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(aka 'Brotherhood')

Directed by Nicolo Donato
Denmark 2009


Former Danish servicemen Lars and Jimmy are thrown together while training in a neo-Nazi group. Moving from hostility through grudging admiration to friendship and finally passion, events take a darker turn when their illicit relationship is uncovered.


Though Nicolo Donato's impressive debut, "Brotherhood," inevitably will be called "the gay neo-Nazi movie," such a reductive description does the film a disservice. While the film does track the unlikely sexual relationship between two members of a violent racist organization, it's Donato's assured direction, plus the superb thesping on display, that sets "Brotherhood" above what could have been either fetishistic or far-fetched. The winner of Rome's top prize, the pic could see strong Euro and bicoastal arthouse play, though some auds may be uncomfortable with the theme and the palpable passion.

Excerpt from Variety located HERE


Theatrical Release: October 21st, 2009 - Rome Film Festival

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DVD Review: Olive Films - Region 1 - NTSC

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Distribution Olive Films - Region 1 - NTSC
Runtime 1:41:21 
Video 2.35:1 Aspect Ratio
Average Bitrate: 6.68 mb/s
NTSC 720x480 29.97 f/s   

NOTE: The Vertical axis represents the bits transferred per second. The Horizontal is the time in minutes.


Audio Danish (Dolby Digital 2.0) 
Subtitles English (burned-in)

Release Information:
Studio: Olive Films

Aspect Ratio:
Original Aspect Ratio 2.35:1

Edition Details:

• Trailer (1:34) 

DVD Release Date: November 16th, 2010

Keep Case
Chapters: 8



This isn't an older Paramount release as we have seen Olive Films cover in the past (see My Favorite Spy , Where Love Has Gone, Knock on Wood, Harlow, Appointment With Danger, William Dieterle's Dark City, Rudolph Mate's Union Station, the enjoyable Hammer-esque sci-fi Crack in the World and others). This is a Danish film (yes about being 'gay' and a neo-Nazi') theatrically distributed by Olive Films in North America.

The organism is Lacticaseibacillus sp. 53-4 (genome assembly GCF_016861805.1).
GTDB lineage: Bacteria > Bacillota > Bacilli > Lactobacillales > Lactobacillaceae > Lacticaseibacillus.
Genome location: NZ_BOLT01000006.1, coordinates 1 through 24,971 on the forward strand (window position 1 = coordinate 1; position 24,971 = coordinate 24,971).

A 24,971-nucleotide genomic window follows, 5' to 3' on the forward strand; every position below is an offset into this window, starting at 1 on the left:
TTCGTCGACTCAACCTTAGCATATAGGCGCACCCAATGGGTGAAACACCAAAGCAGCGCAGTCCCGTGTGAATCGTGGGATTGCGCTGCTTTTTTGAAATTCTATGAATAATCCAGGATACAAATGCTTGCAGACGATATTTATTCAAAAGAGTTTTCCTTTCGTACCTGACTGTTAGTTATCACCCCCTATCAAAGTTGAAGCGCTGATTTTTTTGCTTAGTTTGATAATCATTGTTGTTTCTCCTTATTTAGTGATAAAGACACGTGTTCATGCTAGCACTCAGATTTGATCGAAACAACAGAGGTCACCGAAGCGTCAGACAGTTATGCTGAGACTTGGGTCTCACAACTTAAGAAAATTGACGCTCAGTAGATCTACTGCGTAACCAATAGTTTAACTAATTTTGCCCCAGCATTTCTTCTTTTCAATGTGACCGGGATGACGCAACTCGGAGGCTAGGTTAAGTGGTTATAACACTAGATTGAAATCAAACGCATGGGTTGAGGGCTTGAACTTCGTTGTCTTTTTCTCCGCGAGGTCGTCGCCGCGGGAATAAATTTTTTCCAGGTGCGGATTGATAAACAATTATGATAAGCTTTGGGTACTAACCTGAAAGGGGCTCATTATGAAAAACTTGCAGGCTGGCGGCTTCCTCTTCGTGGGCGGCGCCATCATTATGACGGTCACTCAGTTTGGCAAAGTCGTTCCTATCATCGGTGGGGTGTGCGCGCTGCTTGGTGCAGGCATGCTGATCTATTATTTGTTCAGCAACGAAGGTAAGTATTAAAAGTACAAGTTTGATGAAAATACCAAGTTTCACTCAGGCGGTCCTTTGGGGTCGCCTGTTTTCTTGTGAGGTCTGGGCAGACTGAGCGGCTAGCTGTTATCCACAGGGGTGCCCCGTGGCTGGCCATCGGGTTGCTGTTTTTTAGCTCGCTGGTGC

The DVD image looks a little thick and much of the film is with hand-held camera modulations exporting vérité-style, hazy, visuals. This may well be how the film itself looks and not a factor of the transfer - which is competently dual-layered, anamorphic and progressive. The print used is, predictably, very clean and there are no overly annoying digital artifacts. I got used to the heavy image very quickly and it wasn't a deterrent in my viewing.  

The Danish language audio is flat but everything is consistent and clear. I noted no flaws. There are burned-in English subtitles which I construe as a negative. The only extra is a 1.5 minute trailer - also with burned-in subtitles.

The homosexuality aspects of the film are a prevalent theme but I never felt it was exploitive or 'overused'. It is tackled from a few impressive angles. There is a lot left 'unspoken' in character's development and history but the film exports a darker - hard-hitting tone. I wasn't particularly in the mood when I started but found it a curious, and very real, expression worthy of a spin. There are compelling subplots of drug-use and redemption that also don't evolve to a more unified state. Brotherhood has a unique edge though - and a film worth checking out if you have the time and inclination.    

Gary W. Tooze


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Distribution Olive Films - Region 1 - NTSC

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